CS 498 DV – Machine Learning in Wireless Systems

Instructor: Deepak Vasisht(deepakv@illinois.edu)

Lectures: Tuesday, Thursday – 2:00 pm to 3:15 pm Central Time

Venue: 1DCL-1310

Office Hours: Tuesday, 3:30 pm to 4:30 pm (Siebel Center 3110)

TA: Jay Shenoy (jshenoy2@illinois.edu) OH: Wednesday, 4:00 pm to 5:00 pm (Siebel Center 3105)


Wireless Networks like 5G, Wi-Fi, and LoRa form a backbone for modern computing systems including Internet of Things, smartphones, audio-visual communication, etc. Modern wireless networks are increasingly being transformed by Machine Learning approaches. This course will focus on this intersection of machine learning with wireless networks. Specifically, this course will discuss some primitives of wireless networks (communication, sensing, positioning) and how these primitives are being transformed by modern Machine Learning technologies. Students will also learn about applications of wireless networks in different domains like robotics, agriculture, satellites, and healthcare. The course assumes some basic knowledge of linear algebra and Machine Learning, so a prior course in either of these domains is preferred for students taking this class.


This class will cover the following topics:

  • Wireless Communications

  • Wireless Sensing

  • Positioning using radio signals

  • Machine Learning: Regression

  • Machine Learning: Neural Networks

  • Machine Learning for Internet of Things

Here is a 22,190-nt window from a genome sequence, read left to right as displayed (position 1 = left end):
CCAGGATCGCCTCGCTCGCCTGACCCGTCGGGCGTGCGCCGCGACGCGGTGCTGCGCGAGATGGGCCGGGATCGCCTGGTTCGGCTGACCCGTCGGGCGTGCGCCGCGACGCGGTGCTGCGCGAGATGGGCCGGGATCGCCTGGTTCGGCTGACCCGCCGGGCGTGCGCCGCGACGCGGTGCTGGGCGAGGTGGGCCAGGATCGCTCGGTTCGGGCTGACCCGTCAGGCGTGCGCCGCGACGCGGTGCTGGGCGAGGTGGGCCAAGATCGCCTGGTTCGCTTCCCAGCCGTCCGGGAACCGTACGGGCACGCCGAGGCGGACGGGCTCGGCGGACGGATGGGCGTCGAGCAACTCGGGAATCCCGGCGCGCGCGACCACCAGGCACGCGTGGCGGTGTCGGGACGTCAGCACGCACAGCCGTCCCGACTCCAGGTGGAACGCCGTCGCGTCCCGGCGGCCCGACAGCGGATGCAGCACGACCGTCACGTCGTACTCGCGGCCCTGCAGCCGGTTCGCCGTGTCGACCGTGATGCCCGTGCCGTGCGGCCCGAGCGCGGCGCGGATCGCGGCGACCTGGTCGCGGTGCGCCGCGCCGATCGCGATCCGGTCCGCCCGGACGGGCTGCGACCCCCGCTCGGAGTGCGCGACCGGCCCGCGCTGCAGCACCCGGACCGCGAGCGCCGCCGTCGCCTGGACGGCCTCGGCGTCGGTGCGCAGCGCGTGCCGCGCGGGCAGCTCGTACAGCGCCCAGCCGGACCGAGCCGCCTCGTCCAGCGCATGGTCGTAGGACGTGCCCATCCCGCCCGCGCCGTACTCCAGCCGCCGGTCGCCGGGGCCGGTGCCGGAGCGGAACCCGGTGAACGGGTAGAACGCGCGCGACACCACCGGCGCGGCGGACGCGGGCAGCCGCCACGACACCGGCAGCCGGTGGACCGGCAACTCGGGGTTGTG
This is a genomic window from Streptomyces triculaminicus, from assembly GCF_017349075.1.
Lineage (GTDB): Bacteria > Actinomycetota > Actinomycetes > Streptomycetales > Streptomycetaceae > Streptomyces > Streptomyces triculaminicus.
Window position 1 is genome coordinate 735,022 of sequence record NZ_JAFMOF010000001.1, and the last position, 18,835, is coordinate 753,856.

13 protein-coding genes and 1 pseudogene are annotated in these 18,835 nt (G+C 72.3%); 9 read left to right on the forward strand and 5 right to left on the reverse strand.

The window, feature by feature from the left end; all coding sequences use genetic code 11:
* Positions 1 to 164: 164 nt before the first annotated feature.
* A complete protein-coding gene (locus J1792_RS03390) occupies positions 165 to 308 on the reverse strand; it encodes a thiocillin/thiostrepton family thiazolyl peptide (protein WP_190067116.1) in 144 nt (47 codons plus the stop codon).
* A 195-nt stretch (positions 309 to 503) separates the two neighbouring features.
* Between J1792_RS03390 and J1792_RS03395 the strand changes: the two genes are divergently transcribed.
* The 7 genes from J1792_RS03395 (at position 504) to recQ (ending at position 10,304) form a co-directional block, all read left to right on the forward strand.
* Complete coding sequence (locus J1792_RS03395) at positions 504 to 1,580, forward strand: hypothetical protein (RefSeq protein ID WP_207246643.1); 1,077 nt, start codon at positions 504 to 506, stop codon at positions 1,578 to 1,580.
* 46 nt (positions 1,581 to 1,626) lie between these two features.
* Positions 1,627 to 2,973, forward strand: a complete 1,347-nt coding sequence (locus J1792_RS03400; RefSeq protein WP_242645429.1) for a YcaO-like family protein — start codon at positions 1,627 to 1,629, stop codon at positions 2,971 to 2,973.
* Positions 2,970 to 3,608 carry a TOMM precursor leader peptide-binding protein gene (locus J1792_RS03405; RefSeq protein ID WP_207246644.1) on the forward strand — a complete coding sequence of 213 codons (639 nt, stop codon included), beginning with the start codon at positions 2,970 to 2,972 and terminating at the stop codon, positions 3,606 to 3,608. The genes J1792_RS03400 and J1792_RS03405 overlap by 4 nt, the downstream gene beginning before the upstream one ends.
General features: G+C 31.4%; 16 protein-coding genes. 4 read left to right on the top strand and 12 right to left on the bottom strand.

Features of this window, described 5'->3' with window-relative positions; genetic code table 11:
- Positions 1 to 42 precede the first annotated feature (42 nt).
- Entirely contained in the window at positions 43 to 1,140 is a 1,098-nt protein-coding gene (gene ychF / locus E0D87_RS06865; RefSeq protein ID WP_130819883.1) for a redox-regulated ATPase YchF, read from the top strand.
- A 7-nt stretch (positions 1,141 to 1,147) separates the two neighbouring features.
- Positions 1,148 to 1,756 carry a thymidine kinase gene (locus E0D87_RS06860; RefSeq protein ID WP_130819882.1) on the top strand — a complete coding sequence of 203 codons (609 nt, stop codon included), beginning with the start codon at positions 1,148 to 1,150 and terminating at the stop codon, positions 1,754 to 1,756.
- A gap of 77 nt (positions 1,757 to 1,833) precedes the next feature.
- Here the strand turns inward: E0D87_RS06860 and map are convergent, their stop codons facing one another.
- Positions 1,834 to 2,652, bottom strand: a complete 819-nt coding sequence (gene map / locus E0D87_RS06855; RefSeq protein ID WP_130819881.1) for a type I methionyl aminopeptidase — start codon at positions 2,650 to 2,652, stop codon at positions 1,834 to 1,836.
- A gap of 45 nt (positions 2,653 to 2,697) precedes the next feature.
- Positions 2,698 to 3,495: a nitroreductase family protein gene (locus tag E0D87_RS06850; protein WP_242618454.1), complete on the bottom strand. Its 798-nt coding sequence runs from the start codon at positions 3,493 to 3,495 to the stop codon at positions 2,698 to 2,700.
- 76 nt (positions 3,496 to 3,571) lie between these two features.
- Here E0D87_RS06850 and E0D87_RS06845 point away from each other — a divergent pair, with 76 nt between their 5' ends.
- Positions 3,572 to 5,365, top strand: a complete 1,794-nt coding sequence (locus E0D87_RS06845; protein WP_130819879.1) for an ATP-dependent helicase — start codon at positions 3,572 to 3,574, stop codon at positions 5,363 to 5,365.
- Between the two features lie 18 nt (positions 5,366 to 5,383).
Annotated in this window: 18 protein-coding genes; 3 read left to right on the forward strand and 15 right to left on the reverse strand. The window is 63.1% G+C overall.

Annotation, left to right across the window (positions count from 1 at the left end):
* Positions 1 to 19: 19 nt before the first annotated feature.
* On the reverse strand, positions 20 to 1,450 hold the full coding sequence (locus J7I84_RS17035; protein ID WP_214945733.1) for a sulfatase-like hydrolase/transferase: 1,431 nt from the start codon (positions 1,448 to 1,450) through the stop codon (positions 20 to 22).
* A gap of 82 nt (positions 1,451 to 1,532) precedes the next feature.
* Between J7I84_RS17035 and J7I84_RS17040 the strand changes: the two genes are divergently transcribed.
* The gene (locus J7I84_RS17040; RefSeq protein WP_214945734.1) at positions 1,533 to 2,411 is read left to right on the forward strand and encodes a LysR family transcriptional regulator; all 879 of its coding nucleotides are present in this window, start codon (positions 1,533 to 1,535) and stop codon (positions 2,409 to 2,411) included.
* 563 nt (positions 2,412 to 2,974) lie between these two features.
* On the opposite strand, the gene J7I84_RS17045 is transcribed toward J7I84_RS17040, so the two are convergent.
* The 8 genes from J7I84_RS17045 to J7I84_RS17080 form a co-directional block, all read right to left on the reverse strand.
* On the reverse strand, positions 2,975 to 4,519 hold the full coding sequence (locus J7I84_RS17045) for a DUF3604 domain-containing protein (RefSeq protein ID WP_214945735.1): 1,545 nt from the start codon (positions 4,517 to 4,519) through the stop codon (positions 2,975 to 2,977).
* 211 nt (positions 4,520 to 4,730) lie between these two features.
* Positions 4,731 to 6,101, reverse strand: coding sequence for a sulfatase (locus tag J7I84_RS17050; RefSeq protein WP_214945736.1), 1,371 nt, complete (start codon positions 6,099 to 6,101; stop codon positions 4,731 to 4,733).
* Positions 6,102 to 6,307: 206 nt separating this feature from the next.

• Applications of ML in wireless communications

  • Applications of ML in wireless sensing and positioning

  • Machine Learning in next generation systems (6G, satellite networking)

About the Course


Knowledge and comfort with linear algebra, matrices, and complex numbers will help you in this class. If you have taken a class in machine learning or wireless networks or embedded systems, the class material will be easier to access. If you are not sure about the prerequisites, email Deepak or Jay.


The class will be graded as follows:

  • Reading Assignments: 10%

  • 2 Problem Sets: 25% (12.5 each)

  • Class Participation: 10%

  • Midterm: 25%

  • Class Project: 30%

If you are doing a 3-credit version of the class, the expectation will be lower on the class project and you can skip one problem set.

Reading Assignments

Each class will have one reading assignments which we will read prior to the class. To get the most out of the class, the students should read the papers in detail before the class. Before each class, the students should submit answers to two-three questions about the readings posted on the course website. The answers are due at 11:59 pm on the night prior to the class. You are allowed five free skips. An answer submitted after the deadline but before the class counts as half-skip.

Problem Sets

We will have two problem sets with a mix of theoretical and implementation problems. For the implementation part, you can write the code either in Python or Matlab. You will need to submit the code prior to the deadlines.

Class Participation